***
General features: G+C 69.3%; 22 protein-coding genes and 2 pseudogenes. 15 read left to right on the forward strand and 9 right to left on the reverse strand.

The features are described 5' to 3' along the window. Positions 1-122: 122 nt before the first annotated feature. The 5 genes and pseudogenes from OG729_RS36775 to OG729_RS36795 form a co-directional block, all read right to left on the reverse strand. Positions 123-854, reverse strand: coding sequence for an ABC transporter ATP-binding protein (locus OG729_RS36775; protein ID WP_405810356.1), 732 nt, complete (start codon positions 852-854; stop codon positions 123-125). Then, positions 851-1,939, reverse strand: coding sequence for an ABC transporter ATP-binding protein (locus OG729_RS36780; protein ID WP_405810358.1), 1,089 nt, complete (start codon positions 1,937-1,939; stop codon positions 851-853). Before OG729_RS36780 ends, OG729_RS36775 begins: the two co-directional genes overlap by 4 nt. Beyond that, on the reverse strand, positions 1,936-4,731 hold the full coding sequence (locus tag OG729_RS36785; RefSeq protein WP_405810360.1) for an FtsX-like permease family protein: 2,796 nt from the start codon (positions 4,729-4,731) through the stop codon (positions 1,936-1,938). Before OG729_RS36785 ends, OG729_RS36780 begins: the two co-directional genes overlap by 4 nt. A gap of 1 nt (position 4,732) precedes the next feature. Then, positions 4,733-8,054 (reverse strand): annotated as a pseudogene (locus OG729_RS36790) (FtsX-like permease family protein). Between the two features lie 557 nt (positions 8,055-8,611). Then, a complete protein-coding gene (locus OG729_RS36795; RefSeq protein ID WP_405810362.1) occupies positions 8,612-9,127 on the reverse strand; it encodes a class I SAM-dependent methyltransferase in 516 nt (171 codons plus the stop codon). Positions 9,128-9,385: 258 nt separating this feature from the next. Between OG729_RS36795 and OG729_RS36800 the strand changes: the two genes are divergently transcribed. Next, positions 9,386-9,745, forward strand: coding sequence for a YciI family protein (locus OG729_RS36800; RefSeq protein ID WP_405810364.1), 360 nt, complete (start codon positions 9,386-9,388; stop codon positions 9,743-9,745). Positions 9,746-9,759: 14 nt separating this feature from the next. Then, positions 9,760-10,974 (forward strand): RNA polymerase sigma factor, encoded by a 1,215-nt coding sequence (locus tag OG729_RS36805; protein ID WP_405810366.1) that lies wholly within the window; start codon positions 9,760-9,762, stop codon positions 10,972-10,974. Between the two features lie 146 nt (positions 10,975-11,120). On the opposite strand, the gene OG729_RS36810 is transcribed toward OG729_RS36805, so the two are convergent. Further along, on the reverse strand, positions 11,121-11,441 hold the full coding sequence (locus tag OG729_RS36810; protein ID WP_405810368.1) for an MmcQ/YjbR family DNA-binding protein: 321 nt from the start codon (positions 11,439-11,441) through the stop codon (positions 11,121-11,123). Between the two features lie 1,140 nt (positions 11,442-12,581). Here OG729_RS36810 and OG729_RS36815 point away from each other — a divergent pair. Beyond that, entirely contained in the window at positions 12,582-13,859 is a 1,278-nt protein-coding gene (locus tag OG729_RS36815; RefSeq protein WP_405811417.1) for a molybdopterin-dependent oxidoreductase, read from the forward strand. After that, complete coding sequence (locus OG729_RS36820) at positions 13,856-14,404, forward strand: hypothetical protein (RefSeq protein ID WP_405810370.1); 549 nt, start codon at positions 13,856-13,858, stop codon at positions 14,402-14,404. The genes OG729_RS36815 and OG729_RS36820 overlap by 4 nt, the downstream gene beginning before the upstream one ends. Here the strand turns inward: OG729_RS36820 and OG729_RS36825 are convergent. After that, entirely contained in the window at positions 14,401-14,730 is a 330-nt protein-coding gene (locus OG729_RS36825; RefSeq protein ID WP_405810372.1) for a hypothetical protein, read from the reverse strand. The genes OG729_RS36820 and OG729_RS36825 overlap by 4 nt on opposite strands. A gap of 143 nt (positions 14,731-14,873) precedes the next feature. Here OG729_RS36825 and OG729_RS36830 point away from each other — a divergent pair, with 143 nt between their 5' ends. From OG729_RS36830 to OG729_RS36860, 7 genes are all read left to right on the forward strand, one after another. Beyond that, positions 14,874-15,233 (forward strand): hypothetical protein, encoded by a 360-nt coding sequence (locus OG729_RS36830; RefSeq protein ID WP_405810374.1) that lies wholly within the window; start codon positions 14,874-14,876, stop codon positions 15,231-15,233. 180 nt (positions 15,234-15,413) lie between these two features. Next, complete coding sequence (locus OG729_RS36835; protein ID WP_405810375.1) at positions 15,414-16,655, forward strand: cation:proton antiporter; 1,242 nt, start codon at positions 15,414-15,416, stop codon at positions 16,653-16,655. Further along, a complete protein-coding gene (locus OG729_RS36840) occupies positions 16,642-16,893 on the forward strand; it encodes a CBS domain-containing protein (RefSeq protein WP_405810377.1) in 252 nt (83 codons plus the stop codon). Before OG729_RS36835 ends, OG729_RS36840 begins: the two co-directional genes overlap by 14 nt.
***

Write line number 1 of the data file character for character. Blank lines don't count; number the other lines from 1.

General features: G+C 69.3%; 22 protein-coding genes and 2 pseudogenes. 15 read left to right on the forward strand and 9 right to left on the reverse strand.